Baykeeper's E-newsletter for August 2019

Welcoming Baykeeper's new Field Investigator, fighting plastic pollution, wrapping up our 6th annual Bay Parade, and more

San Francisco Baykeeper E-News
Monthly Update for August 2019
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Oil and coal polluters in cahoots

Coal train

The oil industry recently muscled its way into the battle over toxic coal exports around San Francisco Bay.

Richmond city leaders have been considering an ordinance that would prohibit companies from storing coal along train tracks in neighborhoods and commercial areas.

Currently the coal sits in open train cars, awaiting shipment from the Bay Area's only coal export terminal. Black, gritty coal dust coats Richmond neighborhoods, where it can cause asthma and other diseases. When it gets washed and blown into the Bay, it's toxic to wildlife.

In addition to coal, the proposed ordinance prohibits the open storage of petroleum coke, a toxic byproduct of oil refining. And that spurred the oil industry to apply strong pressure to the Richmond Planning Commission, which then voted to oppose the ordinance.

"The Richmond Planning Commission should be ashamed of this vote," said Ben Eichenberg, Baykeeper Staff Attorney. "They caved to bullying by Big Oil, and they chose not to stand up for Richmond residents who deserve clean air and a healthy Bay."

Fortunately, the Richmond City Council will vote later this year and can still make the right decision. Baykeeper will continue advocating to keep toxic coal away from Richmond residents and out of San Francisco Bay.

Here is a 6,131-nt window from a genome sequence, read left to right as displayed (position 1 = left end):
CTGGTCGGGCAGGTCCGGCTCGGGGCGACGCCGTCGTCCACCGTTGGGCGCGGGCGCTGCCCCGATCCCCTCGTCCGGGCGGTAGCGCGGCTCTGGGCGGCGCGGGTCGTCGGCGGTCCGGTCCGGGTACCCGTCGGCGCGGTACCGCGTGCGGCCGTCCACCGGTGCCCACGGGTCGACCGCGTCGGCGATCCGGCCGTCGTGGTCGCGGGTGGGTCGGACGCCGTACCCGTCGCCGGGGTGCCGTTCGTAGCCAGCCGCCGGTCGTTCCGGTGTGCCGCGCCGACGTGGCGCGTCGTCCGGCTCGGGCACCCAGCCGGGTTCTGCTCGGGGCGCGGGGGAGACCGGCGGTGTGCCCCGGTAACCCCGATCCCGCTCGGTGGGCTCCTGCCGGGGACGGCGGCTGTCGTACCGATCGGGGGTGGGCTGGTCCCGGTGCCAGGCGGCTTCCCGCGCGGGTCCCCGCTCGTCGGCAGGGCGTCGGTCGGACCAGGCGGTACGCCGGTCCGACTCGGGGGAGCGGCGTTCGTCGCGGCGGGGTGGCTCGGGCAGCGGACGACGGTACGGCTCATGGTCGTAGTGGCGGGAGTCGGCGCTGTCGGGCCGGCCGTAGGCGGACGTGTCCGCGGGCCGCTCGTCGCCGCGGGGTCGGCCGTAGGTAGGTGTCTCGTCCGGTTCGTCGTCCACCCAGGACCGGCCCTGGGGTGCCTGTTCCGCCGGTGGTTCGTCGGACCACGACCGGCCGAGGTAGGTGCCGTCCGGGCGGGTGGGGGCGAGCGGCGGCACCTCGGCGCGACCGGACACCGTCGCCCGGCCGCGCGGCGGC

Learn more about Richmond's proposed coal ordinance.

Photo by Paul K. Anderson

If at first polluters don't clean up, we make them try, try again

SOS Steel

Baykeeper requires polluters to stop contaminating San Francisco Bay... but what happens when they don't?

We make them keep trying.

SOS Steel Company, Inc., a Santa Clara steel fabricator, has been polluting the Guadalupe River, which flows to the Bay, with toxic metals and chemicals for years. In 2013, Baykeeper secured a legal agreement that required SOS Steel to keep toxic runoff out of the river and Bay.

For their first try, we allowed the company to test a set of controls. But those efforts failed to stop the pollution.

So Baykeeper and SOS Steel determined that, before this year's rainy season, the company will install an advanced storm water treatment system. The new system will remove pollutants before any water runs off the site.

Then SOS Steel will take more water samples when it rains this winter, to make sure the water treatment system is effectively keeping pollution out of the Bay.

Read more about our work to stop toxic pollution from SOS Steel.

More plastic than fish?

Plastic trash

By 2050, there will be more plastic than fish in the world's waters—unless we act now.